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The launches will soon begin for the Christmas buying season, with the fragrance counters already on overload. So what can a creative marketer conjure up to catch the consumer’s eye, or shall we say nose?
Marketers dream of a fragrance launch that involves a name with cachet, such as a celebrity tie-in, a unique, eye-catching bottle and knockout packaging. But what thoughts does the perfumer have when he reads the profile, when his imagination goes wild with new captive notes he wishes to incorporate, when the profile itself inspires the spectral adjectives of illusion?
In the beginning stages of the concept, once a personality has been signed up, an appropriately mysterious name selected, and something catchy or trendy conjured to register in the consumer’s mind—what new bases or aromatics can snag a memory vein in a target consumer?
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Our sense of smell transports us to another place. It triggers our memory bank to recall something pleasant or unpleasant we have experienced. The olfactory nerves enjoy close proximity to the brain as neighbors to memory nerves and the limbic system, creating a symbiotic relationship.
Many scents have a common pleasurable experience, but there are also those that send mixed signals, causing differentiation in the reaction from one person to another. For instance, a beautiful natural rose scent can give one person a sensual, pleasurable experience and yet, for another, conjure up an unhappy memory.
A fragrance we developed at Jovan called Grass Oil illustrates this point. Riding the high of the natural trend of musk, we developed a very natural wet tea rose with some grassy earth notes in it, which was very appealing to the younger set. When we presented it to a head buyer at one of the national pharmacy chains, his reaction was overwhelmingly negative: “This reminds me of my grandmother’s funeral.” In the wake of instantaneous cold feet, we stopped the blending and were left with thousands of dollars worth of useless perfume oils. This scent had a total negative recall for him. Personal experiences have a great deal to do with how a scent registers with people. In fact, a great deal of fragrances are chosen by how one perceives a scent on someone else. Therefore, the marketer wants his fragrance to make a statement, to be recognizable.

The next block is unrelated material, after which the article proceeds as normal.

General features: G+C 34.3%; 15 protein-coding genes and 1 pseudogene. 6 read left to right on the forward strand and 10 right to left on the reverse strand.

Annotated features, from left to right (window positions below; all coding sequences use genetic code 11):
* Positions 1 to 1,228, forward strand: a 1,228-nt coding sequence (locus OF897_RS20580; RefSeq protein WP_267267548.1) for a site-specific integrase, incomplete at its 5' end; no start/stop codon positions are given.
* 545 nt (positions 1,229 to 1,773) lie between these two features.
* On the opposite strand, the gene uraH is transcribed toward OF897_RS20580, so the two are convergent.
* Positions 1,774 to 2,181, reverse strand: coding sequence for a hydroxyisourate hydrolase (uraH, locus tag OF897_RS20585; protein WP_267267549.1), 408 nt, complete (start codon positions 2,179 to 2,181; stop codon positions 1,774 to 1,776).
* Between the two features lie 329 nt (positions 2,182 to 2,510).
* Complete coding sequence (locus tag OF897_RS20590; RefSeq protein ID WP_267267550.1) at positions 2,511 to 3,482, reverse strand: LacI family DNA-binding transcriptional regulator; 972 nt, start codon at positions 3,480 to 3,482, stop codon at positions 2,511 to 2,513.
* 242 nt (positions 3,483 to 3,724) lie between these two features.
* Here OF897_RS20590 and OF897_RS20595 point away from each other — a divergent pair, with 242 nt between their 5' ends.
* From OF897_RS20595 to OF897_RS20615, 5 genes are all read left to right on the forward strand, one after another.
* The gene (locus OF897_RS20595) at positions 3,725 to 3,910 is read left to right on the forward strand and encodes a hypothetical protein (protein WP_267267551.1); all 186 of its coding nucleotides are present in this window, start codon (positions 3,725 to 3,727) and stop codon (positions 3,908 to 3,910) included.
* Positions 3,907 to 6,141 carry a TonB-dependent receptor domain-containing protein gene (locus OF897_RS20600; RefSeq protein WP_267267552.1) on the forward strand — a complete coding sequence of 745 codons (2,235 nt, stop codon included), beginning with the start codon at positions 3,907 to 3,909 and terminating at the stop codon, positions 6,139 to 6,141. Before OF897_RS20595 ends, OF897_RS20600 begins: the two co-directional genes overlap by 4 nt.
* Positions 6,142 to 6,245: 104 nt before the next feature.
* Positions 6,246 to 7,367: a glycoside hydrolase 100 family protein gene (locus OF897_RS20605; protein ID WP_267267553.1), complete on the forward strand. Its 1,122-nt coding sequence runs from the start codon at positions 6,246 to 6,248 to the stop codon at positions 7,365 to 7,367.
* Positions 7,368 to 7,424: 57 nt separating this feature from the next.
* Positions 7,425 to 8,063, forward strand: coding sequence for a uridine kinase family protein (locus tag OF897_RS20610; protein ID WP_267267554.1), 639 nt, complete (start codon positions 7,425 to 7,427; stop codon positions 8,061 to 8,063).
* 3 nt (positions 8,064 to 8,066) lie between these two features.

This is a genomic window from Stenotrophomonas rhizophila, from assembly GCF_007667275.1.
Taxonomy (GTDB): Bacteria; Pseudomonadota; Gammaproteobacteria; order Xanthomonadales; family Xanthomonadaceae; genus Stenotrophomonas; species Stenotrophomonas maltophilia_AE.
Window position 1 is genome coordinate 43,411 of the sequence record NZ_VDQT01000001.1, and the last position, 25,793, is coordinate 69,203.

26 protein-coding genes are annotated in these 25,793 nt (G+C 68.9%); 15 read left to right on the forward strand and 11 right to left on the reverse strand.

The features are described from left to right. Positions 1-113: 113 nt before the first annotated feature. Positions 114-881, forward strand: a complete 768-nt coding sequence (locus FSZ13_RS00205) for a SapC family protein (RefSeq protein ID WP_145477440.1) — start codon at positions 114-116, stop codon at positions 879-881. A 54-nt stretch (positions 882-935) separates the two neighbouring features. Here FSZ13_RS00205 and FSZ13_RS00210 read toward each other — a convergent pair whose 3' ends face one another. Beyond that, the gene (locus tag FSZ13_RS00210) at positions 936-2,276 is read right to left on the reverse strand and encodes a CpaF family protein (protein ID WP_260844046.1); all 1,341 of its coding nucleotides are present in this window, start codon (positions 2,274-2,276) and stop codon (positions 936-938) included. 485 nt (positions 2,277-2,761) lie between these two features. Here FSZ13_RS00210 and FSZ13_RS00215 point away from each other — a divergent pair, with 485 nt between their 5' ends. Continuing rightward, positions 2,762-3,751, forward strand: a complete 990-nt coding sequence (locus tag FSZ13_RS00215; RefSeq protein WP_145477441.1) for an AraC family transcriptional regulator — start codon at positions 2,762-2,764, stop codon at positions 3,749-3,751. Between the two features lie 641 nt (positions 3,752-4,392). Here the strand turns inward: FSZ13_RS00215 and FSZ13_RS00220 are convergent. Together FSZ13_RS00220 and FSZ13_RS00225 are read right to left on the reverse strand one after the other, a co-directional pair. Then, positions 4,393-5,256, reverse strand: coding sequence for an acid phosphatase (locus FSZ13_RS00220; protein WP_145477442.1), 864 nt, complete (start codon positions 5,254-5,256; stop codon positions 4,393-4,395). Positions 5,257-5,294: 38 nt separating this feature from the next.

In the science of selling scents, how can a perfumer appeal to a large audience while still making a statement? Some fragrances by their very nature are meant to become the person who wears them. “Fragrance has become very mass-market now, unless it is a boutique firm willing to try something different. The major houses are too afraid of pioneering something too unique because of the cost of a launch,” said Steve DeMercado, creator, Fragrance Resources. “Innovation comes from all palettes and the world around us.” Discovering new notes in nature and duplicating them to create new identities in fragrance is the hallmark of the most innovative firms in the industry.
Givaudan, for example, currently has five programs working to discover new natural scents and isolate them in head space, and to synthesize those favorably for perfumery.
A perfumer looks for something new to give character to his fragrance while retaining enough familiarity and beauty to the background to have wide appeal. Long lastingness is also a sought after quality. Estée Lauder was definitely a pioneer in creating strong and long-lasting scents. Her concentrations defied normal standards. In many cases they seemed overwhelming at first, but those scents set a standard.
Estée Lauder brought identity to the fragrances she marketed. Recall the statements she made with Youth Dew, White Linen, Aliage, Beautiful, Clinique, Pleasures and Beyond Paradise.
Jean Paul Guerlain created a signature for all of his fragrances by using specialty tinctures of naturals, ensuring the same qualities of his oakmoss and using a very appealing vanillic amber oriental base. The richness of his fragrances when worn became a trail of sensuality.
Jacques Polge, master perfumer at Chanel, is an expert with the chypre base. His Cocoa collections and Allure and Chance have always made statements on the skin.
Today’s modern materials have much better consistency and staying power. Musk’s popularity is due in part to its ability to drive a fragrance for hours and is a historic fixative. After the top note evaporates, a perfumer must decide if the recognizability will come from the beginning or in the dryout of the base note.
Creating a recognizable scent, while finding the right balance between a signature new chemical and some of the softer, natural perfume ingredients that enhance the scent on the skin, is definitely a challenge to modern perfumery.